On Tuesday, the federal government tabled its 2015 pre-election budget, which included a few announcements that will be of interest to employers. Of particular note are the following announcements:

  • public consultations regarding the federal investment rules;
  • continued assessment of target benefit plans (TBP), including possible amendments of the Income Tax Act (ITA);
  • an initiative to promote harmonization of the requirements for pooled registered pension plans (PRPP) across Canada; and
  • changes to rules regarding tax free saving accounts (TFSA) and registered retirement income funds (RRIF).

Federal Investment Rules Consultation

In order to “reduce red tape and improve the investment climate in Canada”,  the government has indicated that it will undertake a public consultation on the usefulness of the 30% rule which  restricts pension funds from holding more than 30% of the voting shares of a company.  Any changes to this rule would apply to federally regulated plans plus all Canadian jurisdictions that have adopted the federal investment rules, as they are amended from time to time —namely, Ontario, British Columbia, Alberta, Saskatchewan, Manitoba and Newfoundland & Labrador.

Target Benefit Plans

Given the number of provinces moving ahead with TBP frameworks, the federal government has announced that it is ready to consider amendments to the ITA “to appropriately accommodate Target Benefit Plans within the system of rules and limits for Registered Pension Plans.”  Currently, TBPs are permitted in New Brunswick, Alberta and Quebec (for plans in the pulp and paper sector only), and British Columbia, Nova Scotia and Ontario have passed legislation (not yet in force) permitting TBPs in certain situations (e.g., collectively bargained or multi-employer plans).

We had raised the need for amendments to the ITA in our C.D. Howe Paper: “The Taxation of Single-Employer Target Benefit Plans – Where We Are and Where We Ought To Be”.  In particular, we noted that TBPs do not fit within the existing tax regime in respect of rules governing pension adjustments, maximum contributions, equal and periodic pensions, commuted value transfer limits, and “excess” assets.  In response, we discussed the following options:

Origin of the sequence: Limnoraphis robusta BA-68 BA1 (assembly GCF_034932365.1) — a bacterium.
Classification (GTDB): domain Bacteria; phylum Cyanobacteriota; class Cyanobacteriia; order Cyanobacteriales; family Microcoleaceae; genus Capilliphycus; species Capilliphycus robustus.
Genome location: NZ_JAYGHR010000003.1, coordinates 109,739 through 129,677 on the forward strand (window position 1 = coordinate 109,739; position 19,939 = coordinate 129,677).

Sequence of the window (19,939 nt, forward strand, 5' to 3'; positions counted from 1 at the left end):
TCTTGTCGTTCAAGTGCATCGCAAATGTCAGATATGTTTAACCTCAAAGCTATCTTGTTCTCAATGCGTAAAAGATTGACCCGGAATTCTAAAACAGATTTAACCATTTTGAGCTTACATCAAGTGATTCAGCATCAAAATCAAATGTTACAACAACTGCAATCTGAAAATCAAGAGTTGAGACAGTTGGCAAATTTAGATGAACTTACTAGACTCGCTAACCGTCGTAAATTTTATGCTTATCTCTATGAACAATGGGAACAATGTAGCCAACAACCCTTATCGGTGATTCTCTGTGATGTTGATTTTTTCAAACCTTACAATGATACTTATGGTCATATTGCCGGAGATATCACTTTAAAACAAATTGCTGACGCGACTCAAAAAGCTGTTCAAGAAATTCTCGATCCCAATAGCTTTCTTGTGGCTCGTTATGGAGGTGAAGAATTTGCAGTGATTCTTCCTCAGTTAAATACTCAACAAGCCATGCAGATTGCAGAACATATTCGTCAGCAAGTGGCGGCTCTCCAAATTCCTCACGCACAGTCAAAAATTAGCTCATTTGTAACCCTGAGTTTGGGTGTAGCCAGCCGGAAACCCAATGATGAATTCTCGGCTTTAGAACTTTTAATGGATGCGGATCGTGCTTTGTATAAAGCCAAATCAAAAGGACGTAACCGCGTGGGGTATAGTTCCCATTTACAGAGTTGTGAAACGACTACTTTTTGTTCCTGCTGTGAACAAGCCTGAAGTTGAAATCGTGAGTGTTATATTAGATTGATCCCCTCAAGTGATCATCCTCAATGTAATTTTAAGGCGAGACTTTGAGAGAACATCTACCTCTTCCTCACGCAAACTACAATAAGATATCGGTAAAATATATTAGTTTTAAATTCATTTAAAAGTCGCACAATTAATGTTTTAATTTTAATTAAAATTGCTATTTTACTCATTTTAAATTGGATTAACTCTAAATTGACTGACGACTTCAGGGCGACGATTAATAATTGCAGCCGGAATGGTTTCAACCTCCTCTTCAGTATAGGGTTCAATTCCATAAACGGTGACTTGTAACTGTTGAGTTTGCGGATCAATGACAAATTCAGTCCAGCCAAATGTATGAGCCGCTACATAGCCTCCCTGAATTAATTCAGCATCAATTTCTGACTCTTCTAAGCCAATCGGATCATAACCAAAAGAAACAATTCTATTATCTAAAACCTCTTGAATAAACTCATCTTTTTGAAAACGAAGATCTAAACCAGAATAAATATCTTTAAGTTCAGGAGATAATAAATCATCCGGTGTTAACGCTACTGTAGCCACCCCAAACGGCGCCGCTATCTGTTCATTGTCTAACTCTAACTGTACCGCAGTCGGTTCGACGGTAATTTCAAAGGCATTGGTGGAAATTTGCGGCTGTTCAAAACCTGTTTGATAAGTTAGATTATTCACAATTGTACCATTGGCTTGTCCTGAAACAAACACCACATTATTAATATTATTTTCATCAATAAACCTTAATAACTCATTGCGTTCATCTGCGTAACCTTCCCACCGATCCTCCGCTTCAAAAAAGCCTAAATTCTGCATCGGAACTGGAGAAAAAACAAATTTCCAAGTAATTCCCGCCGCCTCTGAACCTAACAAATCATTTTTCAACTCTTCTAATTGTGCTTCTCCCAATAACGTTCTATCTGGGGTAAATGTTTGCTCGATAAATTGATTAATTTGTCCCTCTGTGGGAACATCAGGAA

• Alternative 1: A default defined benefit (DB) approach, which applies the tax rules applicable to DB pension plans, with some modifications; or
  • Alternative 2: A defined contribution approach, which applies the tax rules applicable to DC pension plans, with some modifications. (This alternative DC approach is contemplated only where contributions under the TBP are limited to no more than 18% of compensation.)

The government also reiterated its interest in a federal framework for TBPs – indicating that it will continue to assess this option for Crown corporations and federally regulated private sector pension plans. The budget papers also note that any new regime will protect pension benefits by requiring members and retirees to consent to the treatment of accrued benefits at the time of plan conversion.

Pooled Registered Pension Plans

The budget notes that a number of provinces have followed the federal government’s lead and passed legislation (not yet in force) enabling PRPPs. (Except for Quebec’s version of PRPPs, the Voluntary Retirement Savings Plan, which is fully in force and available to Quebec residents.)  The federal government indicates that it will be leading an initiative with the provinces “to harmonize the supervision of PRPPs across Canada to achieve lower costs through a multilateral agreement.”

Other Savings Vehicles

In an effort to promote greater savings, beginning in 2015, the limit for contributions to a TFSA will increase to $10,000 (from the current $5,500), but this limit will no longer be indexed to inflation.

The budget also announces a reduction in the minimum annual withdrawal from a RRIF to permit seniors, aged 71 to 94, to preserve more of their retirement savings and continue sheltering their savings for longer periods.

Next Steps

It is not clear how much of this agenda the government will be able to implement before the upcoming federal election.  We will continue to watch out for and report on any new developments.